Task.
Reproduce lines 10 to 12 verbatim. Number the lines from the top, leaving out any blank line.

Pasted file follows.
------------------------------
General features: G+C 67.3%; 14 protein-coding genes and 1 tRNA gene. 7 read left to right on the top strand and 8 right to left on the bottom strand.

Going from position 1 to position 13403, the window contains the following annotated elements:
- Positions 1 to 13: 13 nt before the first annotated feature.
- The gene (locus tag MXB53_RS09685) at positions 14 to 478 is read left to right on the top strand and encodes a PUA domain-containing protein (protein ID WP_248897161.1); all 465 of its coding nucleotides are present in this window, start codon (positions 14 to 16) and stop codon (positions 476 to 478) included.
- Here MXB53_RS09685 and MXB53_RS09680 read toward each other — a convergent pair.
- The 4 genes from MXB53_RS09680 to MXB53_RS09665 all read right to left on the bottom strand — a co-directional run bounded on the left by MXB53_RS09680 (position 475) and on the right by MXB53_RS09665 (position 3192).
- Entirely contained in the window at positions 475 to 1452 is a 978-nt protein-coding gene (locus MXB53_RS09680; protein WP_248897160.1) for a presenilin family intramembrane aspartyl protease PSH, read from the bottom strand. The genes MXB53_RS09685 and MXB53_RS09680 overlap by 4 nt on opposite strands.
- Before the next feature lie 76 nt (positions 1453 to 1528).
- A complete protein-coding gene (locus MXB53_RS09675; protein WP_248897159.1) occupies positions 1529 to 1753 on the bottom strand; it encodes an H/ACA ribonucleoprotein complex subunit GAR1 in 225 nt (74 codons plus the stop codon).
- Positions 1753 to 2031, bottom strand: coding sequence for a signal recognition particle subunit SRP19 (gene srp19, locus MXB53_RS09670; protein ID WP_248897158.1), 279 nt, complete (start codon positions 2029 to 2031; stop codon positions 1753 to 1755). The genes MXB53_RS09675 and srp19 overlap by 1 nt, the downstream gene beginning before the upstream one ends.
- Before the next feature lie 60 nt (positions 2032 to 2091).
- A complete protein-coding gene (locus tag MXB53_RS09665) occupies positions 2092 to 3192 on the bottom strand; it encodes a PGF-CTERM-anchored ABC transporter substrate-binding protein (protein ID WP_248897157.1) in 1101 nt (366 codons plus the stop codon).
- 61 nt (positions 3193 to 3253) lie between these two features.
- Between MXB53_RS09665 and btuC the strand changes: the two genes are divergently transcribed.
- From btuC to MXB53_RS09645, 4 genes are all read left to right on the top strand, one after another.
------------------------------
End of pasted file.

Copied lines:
- Positions 1753 to 2031, bottom strand: coding sequence for a signal recognition particle subunit SRP19 (gene srp19, locus MXB53_RS09670; protein ID WP_248897158.1), 279 nt, complete (start codon positions 2029 to 2031; stop codon positions 1753 to 1755). The genes MXB53_RS09675 and srp19 overlap by 1 nt, the downstream gene beginning before the upstream one ends.
- Before the next feature lie 60 nt (positions 2032 to 2091).
- A complete protein-coding gene (locus tag MXB53_RS09665) occupies positions 2092 to 3192 on the bottom strand; it encodes a PGF-CTERM-anchored ABC transporter substrate-binding protein (protein ID WP_248897157.1) in 1101 nt (366 codons plus the stop codon).